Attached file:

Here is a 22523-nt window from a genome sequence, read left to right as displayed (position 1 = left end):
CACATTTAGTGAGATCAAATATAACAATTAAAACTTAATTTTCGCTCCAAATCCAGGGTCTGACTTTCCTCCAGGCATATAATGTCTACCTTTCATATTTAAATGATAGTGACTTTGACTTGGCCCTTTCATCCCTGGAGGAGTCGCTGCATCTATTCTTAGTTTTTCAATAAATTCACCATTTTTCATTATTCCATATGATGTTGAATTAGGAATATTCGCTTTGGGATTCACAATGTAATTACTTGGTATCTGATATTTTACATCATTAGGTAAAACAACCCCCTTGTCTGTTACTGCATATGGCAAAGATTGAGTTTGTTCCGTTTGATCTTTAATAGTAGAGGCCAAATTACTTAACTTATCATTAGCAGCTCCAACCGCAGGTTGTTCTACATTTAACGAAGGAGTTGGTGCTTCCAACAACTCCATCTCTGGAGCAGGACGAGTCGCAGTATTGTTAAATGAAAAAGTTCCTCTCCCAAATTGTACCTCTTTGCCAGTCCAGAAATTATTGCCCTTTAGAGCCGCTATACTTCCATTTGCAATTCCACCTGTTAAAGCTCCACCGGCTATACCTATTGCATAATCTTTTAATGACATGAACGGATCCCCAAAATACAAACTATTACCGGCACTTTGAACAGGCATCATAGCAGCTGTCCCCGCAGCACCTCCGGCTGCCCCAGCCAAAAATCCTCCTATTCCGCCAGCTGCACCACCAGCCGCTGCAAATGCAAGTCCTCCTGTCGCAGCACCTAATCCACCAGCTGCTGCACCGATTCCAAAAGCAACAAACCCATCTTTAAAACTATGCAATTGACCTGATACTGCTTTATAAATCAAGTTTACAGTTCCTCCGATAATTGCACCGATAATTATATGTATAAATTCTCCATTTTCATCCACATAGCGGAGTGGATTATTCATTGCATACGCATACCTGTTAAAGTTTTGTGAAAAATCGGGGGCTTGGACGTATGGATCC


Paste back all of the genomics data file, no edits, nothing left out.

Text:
Here is a 22523-nt window from a genome sequence, read left to right as displayed (position 1 = left end):
CACATTTAGTGAGATCAAATATAACAATTAAAACTTAATTTTCGCTCCAAATCCAGGGTCTGACTTTCCTCCAGGCATATAATGTCTACCTTTCATATTTAAATGATAGTGACTTTGACTTGGCCCTTTCATCCCTGGAGGAGTCGCTGCATCTATTCTTAGTTTTTCAATAAATTCACCATTTTTCATTATTCCATATGATGTTGAATTAGGAATATTCGCTTTGGGATTCACAATGTAATTACTTGGTATCTGATATTTTACATCATTAGGTAAAACAACCCCCTTGTCTGTTACTGCATATGGCAAAGATTGAGTTTGTTCCGTTTGATCTTTAATAGTAGAGGCCAAATTACTTAACTTATCATTAGCAGCTCCAACCGCAGGTTGTTCTACATTTAACGAAGGAGTTGGTGCTTCCAACAACTCCATCTCTGGAGCAGGACGAGTCGCAGTATTGTTAAATGAAAAAGTTCCTCTCCCAAATTGTACCTCTTTGCCAGTCCAGAAATTATTGCCCTTTAGAGCCGCTATACTTCCATTTGCAATTCCACCTGTTAAAGCTCCACCGGCTATACCTATTGCATAATCTTTTAATGACATGAACGGATCCCCAAAATACAAACTATTACCGGCACTTTGAACAGGCATCATAGCAGCTGTCCCCGCAGCACCTCCGGCTGCCCCAGCCAAAAATCCTCCTATTCCGCCAGCTGCACCACCAGCCGCTGCAAATGCAAGTCCTCCTGTCGCAGCACCTAATCCACCAGCTGCTGCACCGATTCCAAAAGCAACAAACCCATCTTTAAAACTATGCAATTGACCTGATACTGCTTTATAAATCAAGTTTACAGTTCCTCCGATAATTGCACCGATAATTATATGTATAAATTCTCCATTTTCATCCACATAGCGGAGTGGATTATTCATTGCATACGCATACCTGTTAAAGTTTTGTGAAAAATCGGGGGCTTGGACGTATGGATCC